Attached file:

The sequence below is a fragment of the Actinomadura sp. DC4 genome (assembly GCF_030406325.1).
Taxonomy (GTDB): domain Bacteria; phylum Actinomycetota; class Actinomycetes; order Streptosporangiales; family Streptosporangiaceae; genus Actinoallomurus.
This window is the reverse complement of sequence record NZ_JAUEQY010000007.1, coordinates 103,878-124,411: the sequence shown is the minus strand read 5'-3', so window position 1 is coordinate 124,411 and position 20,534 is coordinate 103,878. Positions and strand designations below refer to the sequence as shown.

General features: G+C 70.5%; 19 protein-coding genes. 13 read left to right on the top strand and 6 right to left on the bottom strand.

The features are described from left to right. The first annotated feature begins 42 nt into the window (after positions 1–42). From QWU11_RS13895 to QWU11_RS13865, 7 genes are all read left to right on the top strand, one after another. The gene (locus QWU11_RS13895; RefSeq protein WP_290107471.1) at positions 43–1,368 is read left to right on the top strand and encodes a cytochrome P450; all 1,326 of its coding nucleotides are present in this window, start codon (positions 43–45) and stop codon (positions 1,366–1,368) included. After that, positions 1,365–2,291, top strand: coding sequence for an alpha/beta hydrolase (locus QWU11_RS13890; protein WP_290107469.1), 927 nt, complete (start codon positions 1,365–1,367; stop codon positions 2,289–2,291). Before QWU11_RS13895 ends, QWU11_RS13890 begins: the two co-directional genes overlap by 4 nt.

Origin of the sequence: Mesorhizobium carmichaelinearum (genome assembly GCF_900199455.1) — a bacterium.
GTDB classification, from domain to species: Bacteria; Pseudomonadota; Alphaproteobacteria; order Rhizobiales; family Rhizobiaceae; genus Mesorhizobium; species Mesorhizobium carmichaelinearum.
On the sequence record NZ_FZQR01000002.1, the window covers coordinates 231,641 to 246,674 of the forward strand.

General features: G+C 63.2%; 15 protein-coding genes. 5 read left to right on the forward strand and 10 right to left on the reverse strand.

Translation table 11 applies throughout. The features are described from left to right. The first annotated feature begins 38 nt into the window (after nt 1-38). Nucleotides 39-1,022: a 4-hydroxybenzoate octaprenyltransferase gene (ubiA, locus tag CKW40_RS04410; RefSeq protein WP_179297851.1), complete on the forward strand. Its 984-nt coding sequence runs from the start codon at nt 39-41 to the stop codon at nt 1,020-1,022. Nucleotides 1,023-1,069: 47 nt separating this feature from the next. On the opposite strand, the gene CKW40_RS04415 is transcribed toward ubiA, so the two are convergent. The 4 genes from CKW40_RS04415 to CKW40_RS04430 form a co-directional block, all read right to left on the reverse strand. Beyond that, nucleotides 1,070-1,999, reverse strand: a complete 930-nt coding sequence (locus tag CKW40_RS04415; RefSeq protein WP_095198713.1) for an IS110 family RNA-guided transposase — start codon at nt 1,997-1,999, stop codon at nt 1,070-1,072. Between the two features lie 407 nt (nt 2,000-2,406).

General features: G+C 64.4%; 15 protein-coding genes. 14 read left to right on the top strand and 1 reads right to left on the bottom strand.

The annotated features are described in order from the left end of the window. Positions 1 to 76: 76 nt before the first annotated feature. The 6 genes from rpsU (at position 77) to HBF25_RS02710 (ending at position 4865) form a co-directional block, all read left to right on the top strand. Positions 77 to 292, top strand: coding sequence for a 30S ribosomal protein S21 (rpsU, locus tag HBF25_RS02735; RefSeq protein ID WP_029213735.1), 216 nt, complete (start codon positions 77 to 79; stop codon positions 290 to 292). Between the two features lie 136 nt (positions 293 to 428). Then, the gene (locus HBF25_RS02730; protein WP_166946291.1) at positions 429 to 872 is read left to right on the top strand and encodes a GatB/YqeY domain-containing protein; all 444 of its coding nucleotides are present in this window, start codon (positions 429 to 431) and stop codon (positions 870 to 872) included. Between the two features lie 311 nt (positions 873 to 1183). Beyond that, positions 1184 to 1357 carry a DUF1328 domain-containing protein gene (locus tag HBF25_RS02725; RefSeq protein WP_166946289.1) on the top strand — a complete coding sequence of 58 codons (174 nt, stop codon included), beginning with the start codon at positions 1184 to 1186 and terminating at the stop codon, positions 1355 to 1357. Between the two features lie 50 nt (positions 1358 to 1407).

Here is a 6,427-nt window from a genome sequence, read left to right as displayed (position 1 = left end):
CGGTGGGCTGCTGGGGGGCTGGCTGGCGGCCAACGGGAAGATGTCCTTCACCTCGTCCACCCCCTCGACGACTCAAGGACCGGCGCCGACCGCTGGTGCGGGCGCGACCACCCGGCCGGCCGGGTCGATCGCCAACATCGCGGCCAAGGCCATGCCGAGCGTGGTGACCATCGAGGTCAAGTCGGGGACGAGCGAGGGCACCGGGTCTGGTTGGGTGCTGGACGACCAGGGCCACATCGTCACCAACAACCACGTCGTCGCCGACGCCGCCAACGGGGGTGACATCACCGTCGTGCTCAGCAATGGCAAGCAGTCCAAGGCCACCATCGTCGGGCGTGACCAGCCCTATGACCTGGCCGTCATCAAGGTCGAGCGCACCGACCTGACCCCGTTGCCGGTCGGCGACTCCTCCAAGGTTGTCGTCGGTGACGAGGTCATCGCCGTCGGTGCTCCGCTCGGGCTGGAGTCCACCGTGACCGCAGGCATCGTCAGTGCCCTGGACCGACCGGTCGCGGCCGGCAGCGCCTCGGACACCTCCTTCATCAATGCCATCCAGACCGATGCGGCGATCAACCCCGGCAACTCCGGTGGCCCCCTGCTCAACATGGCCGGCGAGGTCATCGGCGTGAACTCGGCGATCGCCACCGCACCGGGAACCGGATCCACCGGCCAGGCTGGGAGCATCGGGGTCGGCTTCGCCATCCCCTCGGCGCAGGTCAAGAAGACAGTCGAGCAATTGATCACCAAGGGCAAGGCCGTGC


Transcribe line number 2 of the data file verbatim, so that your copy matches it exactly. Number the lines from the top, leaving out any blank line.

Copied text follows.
Taxonomy (GTDB): domain Bacteria; phylum Actinomycetota; class Actinomycetes; order Streptosporangiales; family Streptosporangiaceae; genus Actinoallomurus.